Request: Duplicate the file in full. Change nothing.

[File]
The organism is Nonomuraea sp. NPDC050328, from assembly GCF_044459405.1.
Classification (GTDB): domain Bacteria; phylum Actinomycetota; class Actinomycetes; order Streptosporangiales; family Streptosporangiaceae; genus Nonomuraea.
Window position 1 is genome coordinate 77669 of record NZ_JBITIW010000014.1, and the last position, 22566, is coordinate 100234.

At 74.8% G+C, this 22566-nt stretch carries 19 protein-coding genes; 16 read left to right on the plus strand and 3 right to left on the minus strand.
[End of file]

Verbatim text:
The organism is Nonomuraea sp. NPDC050328, from assembly GCF_044459405.1.
Classification (GTDB): domain Bacteria; phylum Actinomycetota; class Actinomycetes; order Streptosporangiales; family Streptosporangiaceae; genus Nonomuraea.
Window position 1 is genome coordinate 77669 of record NZ_JBITIW010000014.1, and the last position, 22566, is coordinate 100234.

At 74.8% G+C, this 22566-nt stretch carries 19 protein-coding genes; 16 read left to right on the plus strand and 3 right to left on the minus strand.